Language: The official language in Athens in Greek, but English is widely spoken within the city in hotels and restaurants. The younger generation of Greeks also have a basic to moderate understanding of English.
Transportation: Most of the main attractions can be located within a 45 minute walk of each other, making Athens a great city to explore on foot. However, the tram system in Athens is one of the cleanest and easiest ways to navigate the city if you’re located around Syntagma Square or Parliament Square. The tram is the best option if you’re looking to hit the big markets or the beach. The metro is a little bit trickier to navigate (and can get busy and congested during rush hour), but is good for hopping around the main attractions in the city center.
There are very few cities in the world that have shaped modern civilization as it is today. Athens is one of the cities, steeped in political and cultural history that has formed what we know today as modern democracy. Words cannot begin to justify the richness of this ancient city, which dates back to the 10th millennium BC.
Nowadays, Athens has transformed into buzzing metropolitan hub that attract millions of visitors each year. Whether you’re looking to explore the relics and ruins of ancient life, or wandering through the bustling streets eating souvlaki, you’re sure to find something here in Athens.
Where to Stay in Athens
1. Syntagma Square
Syntagma Square is a great jumping off point for exploring Athens, as it’s situated smack dab in the center of the city. Located right near the Old Royal Palace, Syntagma Square was once the epicenter of many political demonstrations and celebrations, but is now a popular hangout surrounded by shops, cafes and businesses. First time visitors will enjoy staying in this area since most large attractions are centered around the square.
Budget: Tempi Hotel
Luxury: Hotel Grande Bretagne
For a taste of ancient, charming Athens, think about staying in the Plaka. Cobblestone streets and ivy draped boutiques make the Plaka one of the most picaresque and quant neighborhoods in all of Athens. Most streets are closed to traffic, allowing the cafes and restaurants to spill out into the road with busy diners. Plaka is a situated under the Acropolis, but is central to many other attractions throughout the city.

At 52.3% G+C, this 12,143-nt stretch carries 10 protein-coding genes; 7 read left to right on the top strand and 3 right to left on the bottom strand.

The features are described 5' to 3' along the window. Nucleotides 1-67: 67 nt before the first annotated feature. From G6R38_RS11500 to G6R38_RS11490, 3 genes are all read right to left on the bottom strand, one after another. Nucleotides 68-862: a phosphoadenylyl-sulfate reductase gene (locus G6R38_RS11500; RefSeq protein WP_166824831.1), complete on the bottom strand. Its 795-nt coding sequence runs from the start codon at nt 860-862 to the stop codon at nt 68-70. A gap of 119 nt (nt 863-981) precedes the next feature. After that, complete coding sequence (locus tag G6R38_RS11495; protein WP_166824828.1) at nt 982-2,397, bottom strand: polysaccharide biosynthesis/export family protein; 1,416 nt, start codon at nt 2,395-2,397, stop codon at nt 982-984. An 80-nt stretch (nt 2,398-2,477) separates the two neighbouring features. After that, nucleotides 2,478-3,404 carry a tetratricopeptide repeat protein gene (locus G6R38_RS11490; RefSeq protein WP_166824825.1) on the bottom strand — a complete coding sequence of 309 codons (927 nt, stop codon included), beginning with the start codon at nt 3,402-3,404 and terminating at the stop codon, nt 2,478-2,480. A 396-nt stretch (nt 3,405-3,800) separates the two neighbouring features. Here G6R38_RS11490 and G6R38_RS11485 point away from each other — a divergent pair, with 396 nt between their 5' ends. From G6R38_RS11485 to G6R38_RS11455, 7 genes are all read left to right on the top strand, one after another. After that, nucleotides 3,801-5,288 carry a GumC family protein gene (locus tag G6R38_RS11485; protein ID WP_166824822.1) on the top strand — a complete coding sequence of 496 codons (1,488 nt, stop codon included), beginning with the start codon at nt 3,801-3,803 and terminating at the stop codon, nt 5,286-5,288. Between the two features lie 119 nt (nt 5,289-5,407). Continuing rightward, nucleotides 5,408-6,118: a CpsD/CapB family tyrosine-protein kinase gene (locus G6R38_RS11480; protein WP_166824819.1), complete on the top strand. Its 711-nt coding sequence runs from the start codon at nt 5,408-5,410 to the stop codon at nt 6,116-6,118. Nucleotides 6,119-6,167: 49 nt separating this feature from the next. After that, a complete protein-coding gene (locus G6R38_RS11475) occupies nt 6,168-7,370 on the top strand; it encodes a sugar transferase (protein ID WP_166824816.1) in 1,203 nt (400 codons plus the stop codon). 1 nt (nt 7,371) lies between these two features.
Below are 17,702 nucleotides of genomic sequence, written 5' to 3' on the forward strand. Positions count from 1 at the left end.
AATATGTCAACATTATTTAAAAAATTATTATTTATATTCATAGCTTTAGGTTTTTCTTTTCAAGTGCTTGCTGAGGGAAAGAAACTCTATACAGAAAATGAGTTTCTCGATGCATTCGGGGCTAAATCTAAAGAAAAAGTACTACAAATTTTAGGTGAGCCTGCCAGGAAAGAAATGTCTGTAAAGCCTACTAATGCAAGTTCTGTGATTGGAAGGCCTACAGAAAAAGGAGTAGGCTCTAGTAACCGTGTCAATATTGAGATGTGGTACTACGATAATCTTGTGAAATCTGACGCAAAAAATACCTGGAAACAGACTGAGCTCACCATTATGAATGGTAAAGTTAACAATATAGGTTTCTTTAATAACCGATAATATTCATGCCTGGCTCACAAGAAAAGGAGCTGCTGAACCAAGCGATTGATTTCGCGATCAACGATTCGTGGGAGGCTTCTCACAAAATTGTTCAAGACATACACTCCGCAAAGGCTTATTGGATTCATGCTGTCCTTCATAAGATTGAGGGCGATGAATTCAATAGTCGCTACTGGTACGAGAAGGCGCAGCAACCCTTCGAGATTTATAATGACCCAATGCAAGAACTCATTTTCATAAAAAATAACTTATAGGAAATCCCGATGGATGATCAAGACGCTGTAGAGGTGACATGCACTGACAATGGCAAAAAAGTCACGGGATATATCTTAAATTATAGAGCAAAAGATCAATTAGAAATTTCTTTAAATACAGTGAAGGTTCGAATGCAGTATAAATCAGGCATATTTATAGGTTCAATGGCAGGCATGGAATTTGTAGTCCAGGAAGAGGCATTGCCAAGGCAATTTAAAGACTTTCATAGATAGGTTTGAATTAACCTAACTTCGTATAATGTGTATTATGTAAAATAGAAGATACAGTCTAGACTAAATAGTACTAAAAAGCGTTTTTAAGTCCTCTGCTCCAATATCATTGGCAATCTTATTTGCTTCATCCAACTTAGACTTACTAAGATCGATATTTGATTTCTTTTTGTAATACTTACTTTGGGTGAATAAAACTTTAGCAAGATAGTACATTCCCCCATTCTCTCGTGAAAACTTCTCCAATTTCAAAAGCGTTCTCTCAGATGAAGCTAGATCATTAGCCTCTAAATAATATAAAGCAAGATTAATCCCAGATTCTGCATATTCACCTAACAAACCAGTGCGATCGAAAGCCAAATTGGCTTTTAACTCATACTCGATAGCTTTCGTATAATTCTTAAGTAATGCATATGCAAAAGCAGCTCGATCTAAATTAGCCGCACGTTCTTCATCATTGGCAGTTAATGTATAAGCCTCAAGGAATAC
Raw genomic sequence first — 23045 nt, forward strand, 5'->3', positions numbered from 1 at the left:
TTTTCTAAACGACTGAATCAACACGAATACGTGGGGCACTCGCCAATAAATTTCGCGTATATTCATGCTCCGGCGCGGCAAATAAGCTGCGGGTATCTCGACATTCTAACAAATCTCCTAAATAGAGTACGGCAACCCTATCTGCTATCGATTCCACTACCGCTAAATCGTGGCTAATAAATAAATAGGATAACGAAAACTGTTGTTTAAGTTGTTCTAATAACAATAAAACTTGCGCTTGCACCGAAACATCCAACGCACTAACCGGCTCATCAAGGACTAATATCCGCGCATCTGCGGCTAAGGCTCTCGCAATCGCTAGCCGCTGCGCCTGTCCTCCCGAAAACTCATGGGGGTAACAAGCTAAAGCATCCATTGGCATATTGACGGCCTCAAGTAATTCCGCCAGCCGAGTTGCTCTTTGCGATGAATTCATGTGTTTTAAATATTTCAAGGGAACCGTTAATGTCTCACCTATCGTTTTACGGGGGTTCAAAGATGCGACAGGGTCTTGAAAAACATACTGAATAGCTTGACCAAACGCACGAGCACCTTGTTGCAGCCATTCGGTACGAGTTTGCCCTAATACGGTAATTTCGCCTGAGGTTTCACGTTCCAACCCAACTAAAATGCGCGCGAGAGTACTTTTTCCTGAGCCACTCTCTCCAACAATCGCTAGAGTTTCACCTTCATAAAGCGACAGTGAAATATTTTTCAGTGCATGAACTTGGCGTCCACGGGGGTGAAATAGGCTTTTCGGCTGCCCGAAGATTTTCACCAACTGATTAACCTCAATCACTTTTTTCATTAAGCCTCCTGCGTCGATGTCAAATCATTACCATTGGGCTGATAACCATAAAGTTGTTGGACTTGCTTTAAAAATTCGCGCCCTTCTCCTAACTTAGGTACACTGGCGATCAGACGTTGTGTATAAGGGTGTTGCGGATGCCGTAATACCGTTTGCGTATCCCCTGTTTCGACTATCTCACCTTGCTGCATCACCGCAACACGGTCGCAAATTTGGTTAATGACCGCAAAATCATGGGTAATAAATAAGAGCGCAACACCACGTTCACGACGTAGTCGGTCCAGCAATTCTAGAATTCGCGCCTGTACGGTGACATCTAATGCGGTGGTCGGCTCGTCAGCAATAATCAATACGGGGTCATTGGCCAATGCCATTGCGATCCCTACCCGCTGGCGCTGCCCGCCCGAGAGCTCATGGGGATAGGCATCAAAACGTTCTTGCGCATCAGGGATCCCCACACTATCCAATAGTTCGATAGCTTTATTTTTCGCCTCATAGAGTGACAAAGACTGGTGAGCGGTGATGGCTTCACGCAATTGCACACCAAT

Budget: Adam’s Hostel
Mid-range: Herodion Hotel
Luxury: Acropolian Spirit Boutique Hotel
To experience true Greek nightlife, stay near the Gazi district. This fairly new neighborhood is home to plenty of trendy bars, nightclubs and live music venues which come alive once the sun goes down in the city. Home to Technopolis, the defunct gas plant turned artisanal recreation center, Gazi is the center of contemporary Athens with it’s lofted art galleries and modern Greek cuisine.
Budget: The House Athens
Mid-range: Estia Boutique Apartments
Luxury: Jason Inn
What to do in Athens
1. Explore ancient Athens
No trip to the Greek capital would be complete without spending a good chunk of your time visiting the ruins. The Acropolis and Pantheon will take around 1-2 hours alone, but you make it a full day by hitting up the Acropolis Museum and Ancient Angora afterwards. The Temple of Olympian Zeus is also in the middle of the city, and is a wonderful pit stop where you can snap a few photos.
2. The Agora-Athens Central Market
This market comes alive in the early morning hours before lunch, where Athenian shoppers and restaurant owners hawk for the freshest fish, meat and produce to take home. You’ll also find cheese, herbs, sweets, olive and just about any other delectable that is sure to make your mouth water. Come here on an empty stomach and have breakfast or lunch at one of the no-frills, working class eateries to enjoy some of the tastiest food in Athens.
3. Wander the Plaka
The Plaka is a beautiful neighborhood in the shadow of the Acropolis. Reminiscent of a small Greek village, you can easily get happily lost in the picturesque allies and stairwells that wind through this oldest neighborhood in Athens. You’ll find everything from kitchy handicrafts to fresh roasted coffee in one of the many boutiques that line the cobblestone streets. The restaurants while touristy, are still some of the best in the city.
4. Eat Souvlaki
You can’t walk through the streets of Athens without smelling the waves freshly grilled meat and onions. Souvlaki is (in my opinion) the best street food in Athens. Grilled beef, chicken or lamb is served straight off the skewer onto a hot pita or wrap, and is then layered with tomatoes, herbs, yogurt sauce. You absolutely can’t miss O Kostas, an iconic culinary landmark on its own, where you can also add a spicy sauce for an extra kick. Get there early, as they close right after lunch once they run out of meat.